Persistent AF to Ablation

In Vancouver, Canada, my journey to see an electrophysiologist began at day 11 persistent (January 23) at my G.P. office who kept me under his care without referring me for a whole year. Today, May 14/'17, I am in day 122 persistent (almost 4 months under "hospital care" waiting time). Friday, I was told my appointment to the AF clinic only (not electrophysiologist) will be August 21 by which time I will be 7.1 months persistent.

Those 7 months under "hospital care" exclude electrophysiologist which I was told takes another month and then 6 months to ablation. Thus, the total journey from day 11 persistent to ablation becomes 14 months by which time I will be in long-standing persistent, if not permanent.

My understanding is the longer the wait in persistent AF, the greater the target areas beyond the pulmonary veins (the area when you are in paroxysmal AF) , the greater the areas to ablate, and the greater the chances of AF recurring right away, plus the greater the number of ablations required.

The degree of stress caused by this "triaged" waiting time knowing that my heart is purposely being allowed to deteriorate is quite unbearable for me. And, there is no recourse to go to a private clinic here.

Do I have this information correct about persistent and ablation , and have other had this experience when in persistent?

This Canadian waiting time in persistent is driving me insane.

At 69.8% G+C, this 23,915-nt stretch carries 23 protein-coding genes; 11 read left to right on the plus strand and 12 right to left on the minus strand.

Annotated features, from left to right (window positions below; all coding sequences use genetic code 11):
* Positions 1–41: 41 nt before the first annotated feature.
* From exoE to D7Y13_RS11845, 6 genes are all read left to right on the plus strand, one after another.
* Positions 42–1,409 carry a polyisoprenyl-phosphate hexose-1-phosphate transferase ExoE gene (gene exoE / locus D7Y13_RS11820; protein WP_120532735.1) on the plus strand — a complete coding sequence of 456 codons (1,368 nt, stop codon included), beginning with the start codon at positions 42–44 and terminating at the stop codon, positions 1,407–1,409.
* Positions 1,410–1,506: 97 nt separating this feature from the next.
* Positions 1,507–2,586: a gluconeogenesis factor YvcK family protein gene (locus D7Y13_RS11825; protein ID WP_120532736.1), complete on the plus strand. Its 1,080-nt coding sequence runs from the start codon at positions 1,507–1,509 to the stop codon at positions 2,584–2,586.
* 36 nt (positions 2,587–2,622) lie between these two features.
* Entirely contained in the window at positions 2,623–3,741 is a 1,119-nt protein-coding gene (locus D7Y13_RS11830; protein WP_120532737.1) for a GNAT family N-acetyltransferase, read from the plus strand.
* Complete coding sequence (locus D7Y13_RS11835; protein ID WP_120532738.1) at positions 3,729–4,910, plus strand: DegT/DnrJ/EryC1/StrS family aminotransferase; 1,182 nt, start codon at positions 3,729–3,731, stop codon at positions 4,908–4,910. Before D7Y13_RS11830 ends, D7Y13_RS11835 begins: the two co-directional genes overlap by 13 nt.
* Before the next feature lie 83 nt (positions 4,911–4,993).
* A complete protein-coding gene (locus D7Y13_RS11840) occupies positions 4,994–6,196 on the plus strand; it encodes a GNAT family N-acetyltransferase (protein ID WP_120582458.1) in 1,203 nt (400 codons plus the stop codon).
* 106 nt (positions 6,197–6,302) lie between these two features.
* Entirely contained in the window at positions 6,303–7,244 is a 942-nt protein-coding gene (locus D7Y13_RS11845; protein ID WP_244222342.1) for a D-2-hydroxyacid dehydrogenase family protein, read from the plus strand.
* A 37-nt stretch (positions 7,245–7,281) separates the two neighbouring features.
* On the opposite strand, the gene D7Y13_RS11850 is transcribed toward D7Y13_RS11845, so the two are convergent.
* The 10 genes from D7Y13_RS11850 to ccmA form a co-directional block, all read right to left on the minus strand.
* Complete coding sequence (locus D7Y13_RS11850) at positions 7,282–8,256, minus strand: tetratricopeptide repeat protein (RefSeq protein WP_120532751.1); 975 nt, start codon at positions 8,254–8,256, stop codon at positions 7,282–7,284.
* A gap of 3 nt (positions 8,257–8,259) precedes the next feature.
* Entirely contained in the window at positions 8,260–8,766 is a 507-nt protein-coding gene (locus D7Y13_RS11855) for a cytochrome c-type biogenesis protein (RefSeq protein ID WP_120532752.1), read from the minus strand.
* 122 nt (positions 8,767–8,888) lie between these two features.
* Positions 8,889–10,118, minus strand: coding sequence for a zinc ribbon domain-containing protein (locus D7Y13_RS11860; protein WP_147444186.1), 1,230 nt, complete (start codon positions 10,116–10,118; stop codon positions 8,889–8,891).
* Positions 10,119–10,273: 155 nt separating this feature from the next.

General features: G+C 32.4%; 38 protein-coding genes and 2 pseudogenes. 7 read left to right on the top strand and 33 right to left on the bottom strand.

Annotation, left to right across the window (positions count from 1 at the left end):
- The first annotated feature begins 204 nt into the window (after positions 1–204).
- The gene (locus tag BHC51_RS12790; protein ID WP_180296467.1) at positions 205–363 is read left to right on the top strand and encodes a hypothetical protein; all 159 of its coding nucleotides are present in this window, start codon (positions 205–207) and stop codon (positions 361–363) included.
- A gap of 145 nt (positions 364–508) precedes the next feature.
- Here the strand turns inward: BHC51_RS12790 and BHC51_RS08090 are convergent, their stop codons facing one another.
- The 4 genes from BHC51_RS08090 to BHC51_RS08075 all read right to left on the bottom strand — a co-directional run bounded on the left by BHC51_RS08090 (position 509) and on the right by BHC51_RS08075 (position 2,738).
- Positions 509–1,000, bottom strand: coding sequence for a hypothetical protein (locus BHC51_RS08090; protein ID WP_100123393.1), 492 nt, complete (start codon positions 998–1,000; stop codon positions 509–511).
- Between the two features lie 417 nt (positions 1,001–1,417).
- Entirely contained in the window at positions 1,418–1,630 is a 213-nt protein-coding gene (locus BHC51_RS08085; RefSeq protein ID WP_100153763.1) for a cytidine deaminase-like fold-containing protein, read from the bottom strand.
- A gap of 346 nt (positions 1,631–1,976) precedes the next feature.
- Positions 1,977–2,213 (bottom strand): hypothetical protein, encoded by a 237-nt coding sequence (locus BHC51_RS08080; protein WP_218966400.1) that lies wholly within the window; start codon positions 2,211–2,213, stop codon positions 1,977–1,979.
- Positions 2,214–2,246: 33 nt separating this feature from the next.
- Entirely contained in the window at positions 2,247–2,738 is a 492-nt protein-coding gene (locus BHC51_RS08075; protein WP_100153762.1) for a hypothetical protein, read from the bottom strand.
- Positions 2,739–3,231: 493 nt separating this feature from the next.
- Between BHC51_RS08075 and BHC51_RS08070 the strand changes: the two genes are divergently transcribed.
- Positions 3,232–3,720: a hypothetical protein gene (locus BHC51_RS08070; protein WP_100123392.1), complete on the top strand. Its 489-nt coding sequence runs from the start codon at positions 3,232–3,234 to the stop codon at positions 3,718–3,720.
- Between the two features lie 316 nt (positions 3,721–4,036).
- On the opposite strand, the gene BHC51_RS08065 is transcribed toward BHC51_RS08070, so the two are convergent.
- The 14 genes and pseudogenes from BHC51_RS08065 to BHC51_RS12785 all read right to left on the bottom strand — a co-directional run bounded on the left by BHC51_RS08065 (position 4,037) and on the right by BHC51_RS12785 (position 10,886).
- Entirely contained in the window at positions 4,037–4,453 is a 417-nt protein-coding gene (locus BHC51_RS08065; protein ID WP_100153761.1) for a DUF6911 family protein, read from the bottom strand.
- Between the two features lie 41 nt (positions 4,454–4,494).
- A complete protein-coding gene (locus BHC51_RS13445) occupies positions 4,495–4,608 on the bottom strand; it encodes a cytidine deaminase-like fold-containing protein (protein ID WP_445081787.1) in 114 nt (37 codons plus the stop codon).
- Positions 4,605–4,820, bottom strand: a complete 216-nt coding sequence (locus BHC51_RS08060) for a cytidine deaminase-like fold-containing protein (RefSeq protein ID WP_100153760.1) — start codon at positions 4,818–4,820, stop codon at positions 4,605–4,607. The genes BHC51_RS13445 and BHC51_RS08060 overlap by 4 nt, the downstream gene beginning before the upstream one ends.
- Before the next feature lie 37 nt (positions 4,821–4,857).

16 Replies

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  • This sounds awful. What is your heart rate ?

  • Hi, Yatsura, in the last two weeks it was between 83 - 99 b.p.m.

  • Hi cuore, sounds very frustrating. and I'll try to answer your questions. I am in persistent AF have been since diagnosis in November 2012, and probably for 5 years before that.

    Firstly I do think you should see an EP as soon as possible, that's too long a wait in my view, and I would consider paying to go privately if that is an option, or even pop over the border to do this.

    I am told AF only ever gets worse, but certainly for me I have never really had any symptoms whatsoever, some breathlessness, and trouble walking up hills but not much else.

    You don't state your symptoms, what your HR is for example, my HR is usually around 75-80 and BP 120/85 ish. So I really am not affected badly.

    Deteriorating heart? well it depends, certainly if your HR is high it's not doing you any good, and you are probably getting some left atrial enlargement, but that's probably not too bad after a year.

    Yes you need treatment, and depending on your symptoms possibly an ablation, but don't get too worked up about the heart deteriorating, there is conflicting evidence that AF is life shorterning at all.

    You obviously know a lot about AF but do learn as much as you can, the AF website has loads and loads of good info, knowledge is power

    Be well

    Ian

  • No option for private healthcare in Canada.

  • Thank you Beancounter. I have followed your replies to others. My heart rate is controlled since I take 120 mg. Verapamil. So, in the last two weeks from 83 - 99 b.p.m. I am also on blood pressure pills, 20 mg lisinopril. My symptoms vary from being all right to lump in throat, heavy chest, nausea in morning, difficulties lifting, queasy heart feeling, breathless in climbing escalators, palpitations, out of breath going uphill.

    Last year, April 5/'16, via an echo my left atrium was 42 mm. The left atrium volume index was 47 ml/m^2 (moderate enlargement).

    Yes, I absolutely agree with you that knowledge is power. As a result, I have been using that knowledge to confront (in a firm way) that atrial fibrillation must be taken seriously by the medical field because since it is not life threatening, we, afibbers, are downplayed in terms of medical treatment.